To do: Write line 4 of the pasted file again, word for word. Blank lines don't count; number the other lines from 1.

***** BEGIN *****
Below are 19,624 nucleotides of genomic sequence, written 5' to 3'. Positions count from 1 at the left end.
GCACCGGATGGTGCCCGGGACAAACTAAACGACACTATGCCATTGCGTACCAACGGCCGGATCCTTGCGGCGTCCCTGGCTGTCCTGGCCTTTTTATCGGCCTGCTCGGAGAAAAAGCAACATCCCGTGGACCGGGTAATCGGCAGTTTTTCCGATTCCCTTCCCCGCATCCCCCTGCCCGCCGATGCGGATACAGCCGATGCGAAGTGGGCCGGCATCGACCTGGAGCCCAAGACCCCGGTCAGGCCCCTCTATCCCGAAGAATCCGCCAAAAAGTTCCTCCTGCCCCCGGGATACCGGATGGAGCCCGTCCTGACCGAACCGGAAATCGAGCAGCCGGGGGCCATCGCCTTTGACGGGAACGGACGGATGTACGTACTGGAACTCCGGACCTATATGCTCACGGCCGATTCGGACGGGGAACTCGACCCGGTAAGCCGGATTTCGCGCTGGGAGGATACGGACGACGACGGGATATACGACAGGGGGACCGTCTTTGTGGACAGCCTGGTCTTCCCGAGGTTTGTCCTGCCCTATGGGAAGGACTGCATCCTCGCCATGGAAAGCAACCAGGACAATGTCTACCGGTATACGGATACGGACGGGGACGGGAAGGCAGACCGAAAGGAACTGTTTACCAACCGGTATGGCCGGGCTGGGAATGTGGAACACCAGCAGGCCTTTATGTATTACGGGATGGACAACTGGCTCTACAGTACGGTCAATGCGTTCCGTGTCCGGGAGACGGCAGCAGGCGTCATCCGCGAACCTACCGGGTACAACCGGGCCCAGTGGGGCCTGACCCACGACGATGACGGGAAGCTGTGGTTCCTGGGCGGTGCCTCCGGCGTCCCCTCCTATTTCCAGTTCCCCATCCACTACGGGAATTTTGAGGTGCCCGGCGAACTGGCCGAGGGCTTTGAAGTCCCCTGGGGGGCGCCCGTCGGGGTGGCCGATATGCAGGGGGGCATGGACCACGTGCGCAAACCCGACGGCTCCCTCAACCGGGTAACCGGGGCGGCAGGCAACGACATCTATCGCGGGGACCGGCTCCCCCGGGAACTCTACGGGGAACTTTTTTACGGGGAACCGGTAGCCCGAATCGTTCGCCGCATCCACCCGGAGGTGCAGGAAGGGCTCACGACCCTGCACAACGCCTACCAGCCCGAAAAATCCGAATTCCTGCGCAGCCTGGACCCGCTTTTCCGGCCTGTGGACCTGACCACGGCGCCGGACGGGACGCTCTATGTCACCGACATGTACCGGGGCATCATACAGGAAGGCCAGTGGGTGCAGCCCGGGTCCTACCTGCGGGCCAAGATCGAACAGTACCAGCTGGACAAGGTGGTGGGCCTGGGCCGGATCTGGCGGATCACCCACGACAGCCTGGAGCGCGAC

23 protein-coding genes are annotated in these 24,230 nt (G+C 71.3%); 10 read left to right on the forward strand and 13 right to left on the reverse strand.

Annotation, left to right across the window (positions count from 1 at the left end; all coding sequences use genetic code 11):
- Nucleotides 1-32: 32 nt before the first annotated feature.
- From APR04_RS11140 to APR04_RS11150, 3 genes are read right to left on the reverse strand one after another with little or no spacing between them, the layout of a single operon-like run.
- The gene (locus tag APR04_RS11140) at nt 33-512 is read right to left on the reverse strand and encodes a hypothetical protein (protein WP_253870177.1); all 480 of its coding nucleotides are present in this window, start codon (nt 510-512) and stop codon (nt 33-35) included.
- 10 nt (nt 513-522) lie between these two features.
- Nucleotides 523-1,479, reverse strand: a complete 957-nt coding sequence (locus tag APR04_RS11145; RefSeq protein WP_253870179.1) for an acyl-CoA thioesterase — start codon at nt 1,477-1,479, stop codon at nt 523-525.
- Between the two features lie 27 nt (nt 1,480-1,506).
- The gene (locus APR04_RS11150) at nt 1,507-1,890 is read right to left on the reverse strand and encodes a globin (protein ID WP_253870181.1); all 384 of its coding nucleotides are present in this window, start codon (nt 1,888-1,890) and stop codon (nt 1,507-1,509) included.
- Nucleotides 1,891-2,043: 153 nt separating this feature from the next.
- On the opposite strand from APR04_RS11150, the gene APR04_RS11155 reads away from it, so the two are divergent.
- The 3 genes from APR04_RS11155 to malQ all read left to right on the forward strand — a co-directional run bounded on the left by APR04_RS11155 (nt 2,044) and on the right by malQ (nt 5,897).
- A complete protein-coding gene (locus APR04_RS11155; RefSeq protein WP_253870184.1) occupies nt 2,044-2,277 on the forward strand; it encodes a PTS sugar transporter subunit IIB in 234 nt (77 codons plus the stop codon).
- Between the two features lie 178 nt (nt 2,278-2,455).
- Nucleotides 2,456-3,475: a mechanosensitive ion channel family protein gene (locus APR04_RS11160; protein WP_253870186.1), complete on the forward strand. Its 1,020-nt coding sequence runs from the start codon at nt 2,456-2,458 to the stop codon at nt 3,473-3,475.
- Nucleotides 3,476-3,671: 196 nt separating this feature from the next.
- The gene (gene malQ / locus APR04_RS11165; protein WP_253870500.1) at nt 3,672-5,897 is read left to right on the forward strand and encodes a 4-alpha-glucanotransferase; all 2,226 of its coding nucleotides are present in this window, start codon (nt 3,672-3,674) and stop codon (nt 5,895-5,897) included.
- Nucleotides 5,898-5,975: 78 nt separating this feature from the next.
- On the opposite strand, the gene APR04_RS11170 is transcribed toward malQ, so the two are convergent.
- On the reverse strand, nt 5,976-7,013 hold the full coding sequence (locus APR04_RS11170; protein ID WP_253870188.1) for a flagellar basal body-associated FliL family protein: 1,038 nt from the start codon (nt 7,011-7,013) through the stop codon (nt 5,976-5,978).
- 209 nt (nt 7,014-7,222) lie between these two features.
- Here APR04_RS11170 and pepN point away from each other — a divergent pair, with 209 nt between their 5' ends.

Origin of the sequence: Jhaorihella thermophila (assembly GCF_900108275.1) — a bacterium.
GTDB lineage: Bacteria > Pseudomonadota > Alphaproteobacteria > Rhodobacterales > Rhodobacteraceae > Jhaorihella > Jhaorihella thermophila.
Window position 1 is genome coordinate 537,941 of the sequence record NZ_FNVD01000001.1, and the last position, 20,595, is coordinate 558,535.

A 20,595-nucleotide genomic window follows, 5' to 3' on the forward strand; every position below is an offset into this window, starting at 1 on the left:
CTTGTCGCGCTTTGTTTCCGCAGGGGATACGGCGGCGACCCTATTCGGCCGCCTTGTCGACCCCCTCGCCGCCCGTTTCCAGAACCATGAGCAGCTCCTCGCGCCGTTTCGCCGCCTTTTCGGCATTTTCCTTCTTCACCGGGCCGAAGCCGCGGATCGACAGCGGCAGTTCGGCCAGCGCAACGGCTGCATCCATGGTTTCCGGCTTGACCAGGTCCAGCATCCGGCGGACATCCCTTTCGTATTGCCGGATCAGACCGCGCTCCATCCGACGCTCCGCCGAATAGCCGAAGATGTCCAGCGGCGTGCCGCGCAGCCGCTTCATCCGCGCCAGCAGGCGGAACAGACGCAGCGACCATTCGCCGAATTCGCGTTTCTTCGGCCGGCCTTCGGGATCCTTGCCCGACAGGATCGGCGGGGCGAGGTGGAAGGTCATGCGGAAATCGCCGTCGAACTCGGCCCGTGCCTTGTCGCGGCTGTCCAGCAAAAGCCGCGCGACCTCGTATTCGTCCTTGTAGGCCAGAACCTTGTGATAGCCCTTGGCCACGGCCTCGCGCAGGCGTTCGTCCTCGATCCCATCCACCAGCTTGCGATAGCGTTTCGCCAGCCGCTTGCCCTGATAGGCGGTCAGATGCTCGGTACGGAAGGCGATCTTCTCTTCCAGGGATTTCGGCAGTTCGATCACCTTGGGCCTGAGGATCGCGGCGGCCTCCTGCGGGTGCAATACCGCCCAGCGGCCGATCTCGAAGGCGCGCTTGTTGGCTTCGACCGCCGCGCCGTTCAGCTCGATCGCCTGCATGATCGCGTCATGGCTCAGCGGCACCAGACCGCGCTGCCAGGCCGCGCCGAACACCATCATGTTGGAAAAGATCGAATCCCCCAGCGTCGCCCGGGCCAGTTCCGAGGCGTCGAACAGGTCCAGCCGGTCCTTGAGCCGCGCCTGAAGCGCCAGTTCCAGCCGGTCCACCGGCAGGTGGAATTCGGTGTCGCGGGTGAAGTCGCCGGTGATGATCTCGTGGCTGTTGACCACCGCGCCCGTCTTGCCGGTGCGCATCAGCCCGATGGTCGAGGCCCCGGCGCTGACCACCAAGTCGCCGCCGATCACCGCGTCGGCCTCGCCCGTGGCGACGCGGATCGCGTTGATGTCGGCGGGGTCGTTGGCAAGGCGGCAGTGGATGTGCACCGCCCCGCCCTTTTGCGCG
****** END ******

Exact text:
Annotation, left to right across the window (positions count from 1 at the left end; all coding sequences use genetic code 11):